Sandboxed Solution Considerations

Sandboxed solutions are a feature in Microsoft SharePoint 2010 that enables site collection users to upload their own custom code solutions. A common sandboxed solution is users uploading their own Web Parts.

A sandboxed SharePoint application runs in a secure, monitored process that has access to a limited part of the Web farm. Microsoft SharePoint 2010 uses a combination of features, solution galleries, solution monitoring, and a validation framework to enable sandboxed solutions.

Visual Studio supports sandboxed solutions through a Boolean project property called Sandboxed Solution. This property can be set at any time in the project, or it can be specified when you create the project in the SharePoint Customization Wizard.

Note Note

Changing the Sandboxed Solution property of a project after it is created may cause validation errors.

The solution is considered a farm-scoped solution if the Sandboxed Solution property is set to false or you choose the Deploy as a farm solution option. However, the solution is treated differently from a farm solution if the Sandboxed Solution property is set to true or you choose the Deploy as a sandboxed solution option in the wizard.

To understand how sandboxed solutions work, it helps to know that SharePoint sites are hierarchical in scope. The top element is known as the Web farm, and other elements are subordinate to it:

Web Farm

    Web Application A

        Site Collection A1

            Site A1a

    Web Application B

        Site Collection B1

            Site B1a

            Site B1b

        Site Collection B2

            Site B2a

As you can see, Web farms can contain one or more Web applications, which in turn can contain one or more site collections, which can have subsites, and so on. Changes made to one site collection affect only that site collection and no other. However, changes made at the Web farm level affect all site collections on the farm.

Windows SharePoint Services (WSS) 3.0 allows you to deploy solutions only to the farm level, but Microsoft SharePoint Foundation 2010 allows you to deploy to either the farm level (farm solution) or the site collection level (sandboxed solution).

In WSS 3.0, solutions could be deployed only to the farm level. This meant that potentially harmful or destabilizing solutions could be deployed that affected the whole Web farm and all of the other site collections and applications that run under it. However, by using sandboxed solutions, you can deploy your solutions to a subarea of the farm, a specific site collection. To provide additional protection, the solution’s assembly is not loaded into the main IIS process (w3wp.exe). Instead, it is loaded into a separate process (SPUCWorkerProcess.exe). This process is monitored and implements quotas and throttling to protect the farm from sandboxed solutions that perform harmful activities, such as running tight loops that consume CPU cycles.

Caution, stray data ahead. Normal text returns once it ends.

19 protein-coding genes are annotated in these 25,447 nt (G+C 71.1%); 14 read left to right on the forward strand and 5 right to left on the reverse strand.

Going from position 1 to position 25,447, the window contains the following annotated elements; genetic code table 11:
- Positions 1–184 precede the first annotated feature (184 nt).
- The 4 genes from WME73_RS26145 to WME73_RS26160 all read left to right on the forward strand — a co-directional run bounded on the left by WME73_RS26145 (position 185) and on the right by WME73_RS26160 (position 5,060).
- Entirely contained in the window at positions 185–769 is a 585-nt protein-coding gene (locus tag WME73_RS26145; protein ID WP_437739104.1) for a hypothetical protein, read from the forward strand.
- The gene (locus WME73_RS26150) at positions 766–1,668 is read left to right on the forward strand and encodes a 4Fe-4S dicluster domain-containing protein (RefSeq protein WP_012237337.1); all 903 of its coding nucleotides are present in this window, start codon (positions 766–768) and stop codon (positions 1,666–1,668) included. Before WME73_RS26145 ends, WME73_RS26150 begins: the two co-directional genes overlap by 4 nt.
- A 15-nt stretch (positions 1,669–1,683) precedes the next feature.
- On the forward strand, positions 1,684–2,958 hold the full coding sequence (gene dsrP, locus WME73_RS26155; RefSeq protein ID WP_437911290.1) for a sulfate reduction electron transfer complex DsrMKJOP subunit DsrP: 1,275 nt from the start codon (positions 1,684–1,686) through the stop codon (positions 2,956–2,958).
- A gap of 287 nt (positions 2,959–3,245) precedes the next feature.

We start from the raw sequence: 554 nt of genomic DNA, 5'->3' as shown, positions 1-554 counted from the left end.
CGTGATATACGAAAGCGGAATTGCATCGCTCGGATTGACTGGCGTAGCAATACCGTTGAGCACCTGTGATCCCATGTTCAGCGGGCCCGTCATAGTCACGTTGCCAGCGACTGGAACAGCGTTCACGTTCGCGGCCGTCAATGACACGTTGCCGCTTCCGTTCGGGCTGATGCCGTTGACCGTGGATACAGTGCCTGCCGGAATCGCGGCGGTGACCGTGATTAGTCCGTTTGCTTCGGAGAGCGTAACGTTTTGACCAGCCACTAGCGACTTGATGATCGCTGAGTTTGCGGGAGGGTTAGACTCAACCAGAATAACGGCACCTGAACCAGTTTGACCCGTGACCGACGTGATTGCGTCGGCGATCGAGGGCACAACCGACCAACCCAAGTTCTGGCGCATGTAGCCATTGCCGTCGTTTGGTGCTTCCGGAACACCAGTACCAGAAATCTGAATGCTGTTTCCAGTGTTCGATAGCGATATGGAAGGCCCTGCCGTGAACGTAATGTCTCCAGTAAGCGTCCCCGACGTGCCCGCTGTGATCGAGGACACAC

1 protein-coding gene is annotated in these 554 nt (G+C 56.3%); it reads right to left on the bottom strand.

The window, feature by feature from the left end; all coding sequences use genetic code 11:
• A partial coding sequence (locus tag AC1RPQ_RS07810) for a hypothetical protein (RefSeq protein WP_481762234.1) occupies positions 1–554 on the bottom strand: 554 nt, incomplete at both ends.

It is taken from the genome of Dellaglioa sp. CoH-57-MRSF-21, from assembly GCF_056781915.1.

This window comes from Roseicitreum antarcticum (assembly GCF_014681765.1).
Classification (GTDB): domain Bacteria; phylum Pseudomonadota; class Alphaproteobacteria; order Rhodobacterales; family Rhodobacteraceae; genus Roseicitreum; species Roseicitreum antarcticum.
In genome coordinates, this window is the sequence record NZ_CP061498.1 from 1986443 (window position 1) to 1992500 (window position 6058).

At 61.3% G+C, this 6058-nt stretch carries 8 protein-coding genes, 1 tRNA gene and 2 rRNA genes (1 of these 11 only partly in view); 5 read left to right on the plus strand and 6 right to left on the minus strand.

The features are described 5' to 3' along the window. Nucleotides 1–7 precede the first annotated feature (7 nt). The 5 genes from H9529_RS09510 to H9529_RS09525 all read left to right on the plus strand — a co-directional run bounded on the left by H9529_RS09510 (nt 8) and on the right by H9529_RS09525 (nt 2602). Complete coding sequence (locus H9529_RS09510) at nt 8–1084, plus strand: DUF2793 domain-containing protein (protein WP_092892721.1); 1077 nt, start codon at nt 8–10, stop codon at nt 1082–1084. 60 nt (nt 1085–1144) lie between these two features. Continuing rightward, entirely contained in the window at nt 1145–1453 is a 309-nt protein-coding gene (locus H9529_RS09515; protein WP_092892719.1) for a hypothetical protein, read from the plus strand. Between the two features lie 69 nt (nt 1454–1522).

Windows SharePoint Services 2010 has a feature that's known as the "site collection solution gallery." You can access this feature from the SharePoint 2010 Central Administration page or by opening the Site Actions menu, choosing Site Settings, and then choosing the Solutions link under  Galleries in the SharePoint site. Solution galleries are repositories of solutions that enable site collection administrators to manage solutions in their site collections.

The solution gallery is a document library stored in the root Web of the SharePoint site. The solution gallery replaces site templates and supports solution packages. When a SharePoint solution package (.wsp) file is uploaded, it is processed as a sandboxed solution.

When a sandboxed solution is deployed, the array of SharePoint functionality available to it is limited to help reduce any security vulnerabilities it may have. Some of these limitations include the following:

  • Sandboxed solutions have a restricted subset of deployable solution elements available to them. Potentially vulnerable SharePoint project templates, such as site definitions and workflows, are not available.

  • SharePoint runs sandboxed solution code in a process (SPUCWorkerProcess.exe) separate from the main IIS application pool (w3wp.exe) process.

  • Mapped folders cannot be added to the project.

  • Types in the Microsoft SharePoint Server 2010 assembly Microsoft.Office.Server cannot be used in sandboxed solutions. Also, only types in the Microsoft SharePoint Foundation 2010 assembly Microsoft.SharePoint can be used in sandboxed solutions.

It is important to note that specifying a SharePoint solution as a sandboxed solution has no affect on SharePoint server; it only determines how the SharePoint project is deployed to SharePoint from Visual Studio and what assemblies it binds to. It does not affect the generated .wsp file, and the .wsp file has no data that directly correlates to the Sandboxed Solution property.

Sandboxed solutions support the following capabilities and elements:

  • Content Types/Fields

  • Custom actions

  • Declarative workflows

  • Event receivers

  • Feature callouts

  • List Definitions

  • List Instances

  • Module/files

  • Navigation

  • Onet.xml

  • SPItemEventReceiver

  • SPListEventReceiver

  • SPWebEventReceiver

  • Support for all Web Parts that derive from System.Web.UI.WebControls.WebParts.WebPart

  • Web Parts

  • WebTemplate feature elements (instead of Webtemp.xml)

  • Visual Web Parts

Sandboxed solutions do not support the following capabilities and elements:

  • Application Pages

  • Custom Action Group

  • Farm-scoped features

  • HideCustomAction element

  • Web Application-scoped features

  • Workflows with code

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